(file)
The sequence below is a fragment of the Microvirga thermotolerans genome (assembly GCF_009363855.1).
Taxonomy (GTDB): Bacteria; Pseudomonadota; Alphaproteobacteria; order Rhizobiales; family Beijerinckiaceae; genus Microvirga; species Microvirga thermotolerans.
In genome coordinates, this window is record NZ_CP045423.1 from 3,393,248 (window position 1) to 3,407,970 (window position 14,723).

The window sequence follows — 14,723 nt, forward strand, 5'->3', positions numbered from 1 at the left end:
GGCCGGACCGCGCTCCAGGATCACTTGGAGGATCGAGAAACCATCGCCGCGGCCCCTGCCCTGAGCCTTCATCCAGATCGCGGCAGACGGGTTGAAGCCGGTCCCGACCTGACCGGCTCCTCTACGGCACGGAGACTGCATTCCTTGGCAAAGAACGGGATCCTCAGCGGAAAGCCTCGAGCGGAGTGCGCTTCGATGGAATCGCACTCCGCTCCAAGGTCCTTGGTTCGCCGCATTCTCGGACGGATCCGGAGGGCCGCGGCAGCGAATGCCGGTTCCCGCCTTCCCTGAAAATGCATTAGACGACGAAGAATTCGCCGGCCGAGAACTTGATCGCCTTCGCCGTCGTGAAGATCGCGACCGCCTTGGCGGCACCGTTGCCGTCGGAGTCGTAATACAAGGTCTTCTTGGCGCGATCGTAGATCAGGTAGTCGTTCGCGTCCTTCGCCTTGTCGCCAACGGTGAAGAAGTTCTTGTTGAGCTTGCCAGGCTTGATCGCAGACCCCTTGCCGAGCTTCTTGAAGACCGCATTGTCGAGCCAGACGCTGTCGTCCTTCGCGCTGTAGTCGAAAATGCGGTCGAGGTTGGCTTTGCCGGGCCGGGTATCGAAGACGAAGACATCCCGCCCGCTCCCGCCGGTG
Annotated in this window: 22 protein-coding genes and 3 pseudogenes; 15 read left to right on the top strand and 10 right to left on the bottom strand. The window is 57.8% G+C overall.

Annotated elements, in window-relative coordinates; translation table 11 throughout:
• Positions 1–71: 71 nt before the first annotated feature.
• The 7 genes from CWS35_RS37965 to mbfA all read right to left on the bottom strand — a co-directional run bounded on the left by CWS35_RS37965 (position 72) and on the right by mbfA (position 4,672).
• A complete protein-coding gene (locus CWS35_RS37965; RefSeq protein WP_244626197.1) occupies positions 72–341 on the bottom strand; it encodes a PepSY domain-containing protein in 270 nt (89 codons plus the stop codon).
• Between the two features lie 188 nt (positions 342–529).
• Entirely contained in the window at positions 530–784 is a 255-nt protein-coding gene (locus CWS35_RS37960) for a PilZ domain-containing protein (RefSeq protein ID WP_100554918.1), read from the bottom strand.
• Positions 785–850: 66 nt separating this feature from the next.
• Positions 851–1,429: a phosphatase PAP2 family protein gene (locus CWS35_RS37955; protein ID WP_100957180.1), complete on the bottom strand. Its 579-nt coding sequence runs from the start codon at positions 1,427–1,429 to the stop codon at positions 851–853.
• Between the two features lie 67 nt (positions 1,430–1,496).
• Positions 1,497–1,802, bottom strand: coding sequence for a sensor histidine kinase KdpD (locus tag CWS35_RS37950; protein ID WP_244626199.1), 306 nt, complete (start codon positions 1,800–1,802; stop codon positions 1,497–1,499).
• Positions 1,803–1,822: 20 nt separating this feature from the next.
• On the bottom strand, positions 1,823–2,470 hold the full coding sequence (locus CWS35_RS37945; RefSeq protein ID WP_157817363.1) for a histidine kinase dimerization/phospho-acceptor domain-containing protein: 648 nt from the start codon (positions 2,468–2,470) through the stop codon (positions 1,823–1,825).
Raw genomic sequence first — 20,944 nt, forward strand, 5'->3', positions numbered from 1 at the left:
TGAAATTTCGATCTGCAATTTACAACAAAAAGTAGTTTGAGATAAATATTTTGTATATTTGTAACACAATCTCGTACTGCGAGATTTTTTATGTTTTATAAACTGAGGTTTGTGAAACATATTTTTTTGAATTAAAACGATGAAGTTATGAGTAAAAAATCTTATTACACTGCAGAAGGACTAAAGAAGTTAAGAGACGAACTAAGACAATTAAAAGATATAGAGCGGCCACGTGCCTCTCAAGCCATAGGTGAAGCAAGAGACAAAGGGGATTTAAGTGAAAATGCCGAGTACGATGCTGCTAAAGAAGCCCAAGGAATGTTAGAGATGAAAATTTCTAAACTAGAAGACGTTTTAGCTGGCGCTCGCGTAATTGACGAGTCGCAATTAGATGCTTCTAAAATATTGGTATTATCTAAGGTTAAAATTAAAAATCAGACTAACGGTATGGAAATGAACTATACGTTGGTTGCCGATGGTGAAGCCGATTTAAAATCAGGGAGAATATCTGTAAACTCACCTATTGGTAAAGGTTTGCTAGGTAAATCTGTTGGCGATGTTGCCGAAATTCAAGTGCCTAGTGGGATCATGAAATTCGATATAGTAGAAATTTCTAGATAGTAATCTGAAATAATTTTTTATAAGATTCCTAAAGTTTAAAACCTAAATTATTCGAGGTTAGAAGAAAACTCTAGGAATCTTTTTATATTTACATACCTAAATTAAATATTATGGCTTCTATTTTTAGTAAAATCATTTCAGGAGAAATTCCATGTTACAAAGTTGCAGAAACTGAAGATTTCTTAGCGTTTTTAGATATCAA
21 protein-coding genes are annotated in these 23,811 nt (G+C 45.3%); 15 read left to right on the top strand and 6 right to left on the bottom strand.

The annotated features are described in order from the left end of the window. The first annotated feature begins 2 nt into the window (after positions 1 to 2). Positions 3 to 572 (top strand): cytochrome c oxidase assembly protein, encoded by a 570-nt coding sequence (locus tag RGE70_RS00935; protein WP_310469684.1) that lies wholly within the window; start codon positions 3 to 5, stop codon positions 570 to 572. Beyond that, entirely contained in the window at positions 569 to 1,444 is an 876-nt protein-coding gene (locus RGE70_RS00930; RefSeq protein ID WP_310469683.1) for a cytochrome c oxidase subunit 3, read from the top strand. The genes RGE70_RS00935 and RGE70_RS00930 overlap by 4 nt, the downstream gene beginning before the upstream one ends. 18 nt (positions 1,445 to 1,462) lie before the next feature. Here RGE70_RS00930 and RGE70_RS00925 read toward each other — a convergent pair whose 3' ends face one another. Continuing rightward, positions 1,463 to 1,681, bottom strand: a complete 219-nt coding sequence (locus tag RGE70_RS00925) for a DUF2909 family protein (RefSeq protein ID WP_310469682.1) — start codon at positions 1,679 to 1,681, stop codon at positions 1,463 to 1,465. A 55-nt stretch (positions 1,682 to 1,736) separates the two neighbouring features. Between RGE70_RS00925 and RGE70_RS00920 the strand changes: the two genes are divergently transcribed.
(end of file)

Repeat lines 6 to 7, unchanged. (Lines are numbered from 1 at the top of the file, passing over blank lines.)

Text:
Annotated in this window: 22 protein-coding genes and 3 pseudogenes; 15 read left to right on the top strand and 10 right to left on the bottom strand. The window is 57.8% G+C overall.

Annotated elements, in window-relative coordinates; translation table 11 throughout: